Assume you lose 10 customers this month and 5 customers the next month. The value of the 10 cancellations was \$50 (ten \$5/month customers), and the value of the 5 cancellations was \$500 (five \$100/month customers).

These scenarios show that if you only look at the number of cancellations and not the value of cancellations, you’ll miss out on discovering deficiencies in your service. Perhaps you improved the experience for lower-paying customers but, in doing so, damaged the experience for higher-paying customers.

Churn MRR and the numbers responsible for it help you identify weaknesses as a whole and for specific types of customers.

Don’t forget that MRR is different from accounting revenue, so treat the two (and their associated metrics) accordingly.

## Contributors Impacting Churn MRR

Cancellations usually account for the bulk of lost MRR, but downgrades are also a contributor.

As shown in a visual from Chaotic Flow, calculating your gained MRR (new customers and upgrades) against lost MRR (cancellations and downgrades) paints a clear picture of how churn affects growth.

The two primary sources of MRR churn—lost customers and downgrades—are shown on the right side of the visual.

Lost customers include active cancellations and delinquent cancellations. The former are customers who go through a formal cancellation process; the latter are customers who have credit cards on file you cannot charge. To reduce delinquent cancellations, you can use a dunning management service to remind customers when their card is invalid.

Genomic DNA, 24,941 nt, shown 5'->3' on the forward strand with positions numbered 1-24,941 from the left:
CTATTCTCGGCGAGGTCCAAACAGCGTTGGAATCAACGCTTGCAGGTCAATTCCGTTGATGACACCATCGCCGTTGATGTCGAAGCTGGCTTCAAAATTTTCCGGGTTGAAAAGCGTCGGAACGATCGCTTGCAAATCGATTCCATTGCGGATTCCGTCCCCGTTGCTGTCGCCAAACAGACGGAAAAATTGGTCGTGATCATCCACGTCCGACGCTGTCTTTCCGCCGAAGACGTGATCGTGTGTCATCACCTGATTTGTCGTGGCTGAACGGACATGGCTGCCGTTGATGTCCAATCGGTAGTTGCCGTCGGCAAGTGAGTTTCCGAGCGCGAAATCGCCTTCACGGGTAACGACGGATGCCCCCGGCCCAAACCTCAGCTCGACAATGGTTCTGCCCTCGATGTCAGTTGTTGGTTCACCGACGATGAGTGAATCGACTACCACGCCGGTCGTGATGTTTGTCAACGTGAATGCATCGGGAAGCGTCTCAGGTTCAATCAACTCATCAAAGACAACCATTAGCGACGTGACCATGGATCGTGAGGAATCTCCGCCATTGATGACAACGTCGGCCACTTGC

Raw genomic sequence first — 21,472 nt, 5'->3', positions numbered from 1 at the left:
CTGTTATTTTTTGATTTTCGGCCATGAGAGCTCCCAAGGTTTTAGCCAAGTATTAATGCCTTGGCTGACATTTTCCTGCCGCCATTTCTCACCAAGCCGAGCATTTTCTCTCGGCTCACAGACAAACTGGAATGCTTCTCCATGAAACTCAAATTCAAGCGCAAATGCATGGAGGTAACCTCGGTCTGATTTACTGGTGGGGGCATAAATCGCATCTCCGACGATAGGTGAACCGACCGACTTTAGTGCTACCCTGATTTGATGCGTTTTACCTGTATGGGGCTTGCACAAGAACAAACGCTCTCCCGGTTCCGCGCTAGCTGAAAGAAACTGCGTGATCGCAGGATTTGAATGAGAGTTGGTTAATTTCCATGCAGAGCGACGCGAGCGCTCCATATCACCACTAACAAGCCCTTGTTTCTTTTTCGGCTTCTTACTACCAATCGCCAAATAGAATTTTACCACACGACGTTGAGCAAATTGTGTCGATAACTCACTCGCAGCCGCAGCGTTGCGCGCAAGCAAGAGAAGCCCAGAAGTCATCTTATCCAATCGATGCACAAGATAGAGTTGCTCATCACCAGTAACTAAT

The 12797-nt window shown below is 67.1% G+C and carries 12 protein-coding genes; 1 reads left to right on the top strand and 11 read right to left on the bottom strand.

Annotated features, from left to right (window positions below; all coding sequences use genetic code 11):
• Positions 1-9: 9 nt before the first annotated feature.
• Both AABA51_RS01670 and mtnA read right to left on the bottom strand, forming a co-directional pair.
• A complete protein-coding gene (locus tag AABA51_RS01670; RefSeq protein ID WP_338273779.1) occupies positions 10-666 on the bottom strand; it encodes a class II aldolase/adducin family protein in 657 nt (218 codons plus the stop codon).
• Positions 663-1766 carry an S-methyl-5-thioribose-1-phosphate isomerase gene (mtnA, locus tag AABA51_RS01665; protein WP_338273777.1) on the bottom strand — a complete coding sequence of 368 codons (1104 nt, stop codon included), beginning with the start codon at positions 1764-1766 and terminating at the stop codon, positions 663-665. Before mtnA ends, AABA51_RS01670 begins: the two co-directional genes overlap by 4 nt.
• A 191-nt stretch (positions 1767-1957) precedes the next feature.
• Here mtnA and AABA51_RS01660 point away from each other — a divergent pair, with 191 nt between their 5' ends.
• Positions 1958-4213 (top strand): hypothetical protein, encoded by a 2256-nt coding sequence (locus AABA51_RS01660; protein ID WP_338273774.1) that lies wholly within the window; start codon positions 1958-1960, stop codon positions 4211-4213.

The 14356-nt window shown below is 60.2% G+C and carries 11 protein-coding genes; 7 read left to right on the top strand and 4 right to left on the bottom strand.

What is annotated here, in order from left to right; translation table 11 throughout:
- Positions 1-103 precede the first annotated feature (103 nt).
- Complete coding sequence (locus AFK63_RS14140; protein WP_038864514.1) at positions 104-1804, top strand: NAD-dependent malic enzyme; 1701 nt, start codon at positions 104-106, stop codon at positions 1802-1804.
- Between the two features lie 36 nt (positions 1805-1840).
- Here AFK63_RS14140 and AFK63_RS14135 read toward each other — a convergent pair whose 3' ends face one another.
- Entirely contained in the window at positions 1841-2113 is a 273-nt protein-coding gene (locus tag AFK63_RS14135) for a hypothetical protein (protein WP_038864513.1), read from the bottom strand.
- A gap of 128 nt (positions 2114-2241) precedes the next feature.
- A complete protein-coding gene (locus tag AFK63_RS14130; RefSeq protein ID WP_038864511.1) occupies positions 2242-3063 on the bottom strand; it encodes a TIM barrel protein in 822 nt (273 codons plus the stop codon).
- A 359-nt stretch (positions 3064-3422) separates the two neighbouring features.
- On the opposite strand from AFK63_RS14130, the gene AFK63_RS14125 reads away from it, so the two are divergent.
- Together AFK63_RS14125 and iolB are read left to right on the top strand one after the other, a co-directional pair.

Downgrades include the removal of a monthly add-on service or a switch to a lower-priced base service. To reduce downgrades, think of ways to enforce the value of a customer’s current plan or add more inclusive features to their existing plan.

As a note, you can track how expansions and downgrades impact revenue alone with expansion MRR and contraction MRR, respectively. You can also track committed MRR for forecasting purposes, and new MRR to assess business growth.

Discover how to increase recurring revenue in our post about improving MRR growth rate.

## Accurately Track Your MRR Churn

If you have lower pricing tiers that customers can downgrade to or add-ons they can remove, it’s important to expand the top part of the equation beyond lost customers:

[(MRR of Lost Customer #1 + MRR of Lost Customer #2 + …) + (MRR or Downgrade #1 + MRR of Downgrade #2 + …)] / (Time * MRR)

Like our initial equation, the result here is your Churn MRR Rate.

An article by Lighter Capital shows another approach to calculating Churn MRR that’s worth checking out. It discusses how to use contraction MRR, expansion MRR, and reactivation MRR—combined with Churn MRR—to calculate your Churn MRR Rate.

And of course, you can always use an accurate subscription analytics tool like Baremetrics to do the heavy lifting for you. We provide access to 26 different subscription-focused financial and performance metrics, including key MRR metrics, so you can get a clear look at what’s impacting your bottom line without the math or guesswork.

Tired of wasting time on spreadsheets? Get a free trial of Baremetrics today!

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#### Upcoming Lesson

Setting Goals

Goals! Knowing what your MRR is, but setting realistic goals and taking steps to meet them is another. We’re going to show you how to do just th...